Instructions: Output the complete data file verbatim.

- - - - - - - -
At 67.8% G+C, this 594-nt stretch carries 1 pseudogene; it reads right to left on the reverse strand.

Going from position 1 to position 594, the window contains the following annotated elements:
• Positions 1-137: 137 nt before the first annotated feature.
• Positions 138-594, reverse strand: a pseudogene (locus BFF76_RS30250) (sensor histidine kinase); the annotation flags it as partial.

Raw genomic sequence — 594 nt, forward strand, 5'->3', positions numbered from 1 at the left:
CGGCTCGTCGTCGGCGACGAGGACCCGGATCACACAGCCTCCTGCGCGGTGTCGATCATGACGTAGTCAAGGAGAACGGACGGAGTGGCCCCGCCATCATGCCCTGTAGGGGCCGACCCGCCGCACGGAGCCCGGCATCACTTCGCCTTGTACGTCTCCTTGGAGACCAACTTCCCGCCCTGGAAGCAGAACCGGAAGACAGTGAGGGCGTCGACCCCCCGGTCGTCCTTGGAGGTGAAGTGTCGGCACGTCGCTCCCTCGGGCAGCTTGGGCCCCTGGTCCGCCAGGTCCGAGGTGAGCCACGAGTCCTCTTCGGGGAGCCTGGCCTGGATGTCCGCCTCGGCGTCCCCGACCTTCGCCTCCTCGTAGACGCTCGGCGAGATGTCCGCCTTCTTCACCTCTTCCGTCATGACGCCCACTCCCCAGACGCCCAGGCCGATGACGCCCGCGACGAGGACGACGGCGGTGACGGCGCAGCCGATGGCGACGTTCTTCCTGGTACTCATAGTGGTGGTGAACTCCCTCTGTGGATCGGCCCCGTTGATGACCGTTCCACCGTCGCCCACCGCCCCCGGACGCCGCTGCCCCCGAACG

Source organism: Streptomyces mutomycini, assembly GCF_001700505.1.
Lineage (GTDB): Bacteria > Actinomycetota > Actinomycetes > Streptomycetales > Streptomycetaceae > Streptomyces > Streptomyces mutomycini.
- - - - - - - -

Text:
At 67.8% G+C, this 594-nt stretch carries 1 pseudogene; it reads right to left on the reverse strand.

Going from position 1 to position 594, the window contains the following annotated elements:
• Positions 1-137: 137 nt before the first annotated feature.
• Positions 138-594, reverse strand: a pseudogene (locus BFF76_RS30250) (sensor histidine kinase); the annotation flags it as partial.

Raw genomic sequence — 594 nt, forward strand, 5'->3', positions numbered from 1 at the left:
CGGCTCGTCGTCGGCGACGAGGACCCGGATCACACAGCCTCCTGCGCGGTGTCGATCATGACGTAGTCAAGGAGAACGGACGGAGTGGCCCCGCCATCATGCCCTGTAGGGGCCGACCCGCCGCACGGAGCCCGGCATCACTTCGCCTTGTACGTCTCCTTGGAGACCAACTTCCCGCCCTGGAAGCAGAACCGGAAGACAGTGAGGGCGTCGACCCCCCGGTCGTCCTTGGAGGTGAAGTGTCGGCACGTCGCTCCCTCGGGCAGCTTGGGCCCCTGGTCCGCCAGGTCCGAGGTGAGCCACGAGTCCTCTTCGGGGAGCCTGGCCTGGATGTCCGCCTCGGCGTCCCCGACCTTCGCCTCCTCGTAGACGCTCGGCGAGATGTCCGCCTTCTTCACCTCTTCCGTCATGACGCCCACTCCCCAGACGCCCAGGCCGATGACGCCCGCGACGAGGACGACGGCGGTGACGGCGCAGCCGATGGCGACGTTCTTCCTGGTACTCATAGTGGTGGTGAACTCCCTCTGTGGATCGGCCCCGTTGATGACCGTTCCACCGTCGCCCACCGCCCCCGGACGCCGCTGCCCCCGAACG

Source organism: Streptomyces mutomycini, assembly GCF_001700505.1.
Lineage (GTDB): Bacteria > Actinomycetota > Actinomycetes > Streptomycetales > Streptomycetaceae > Streptomyces > Streptomyces mutomycini.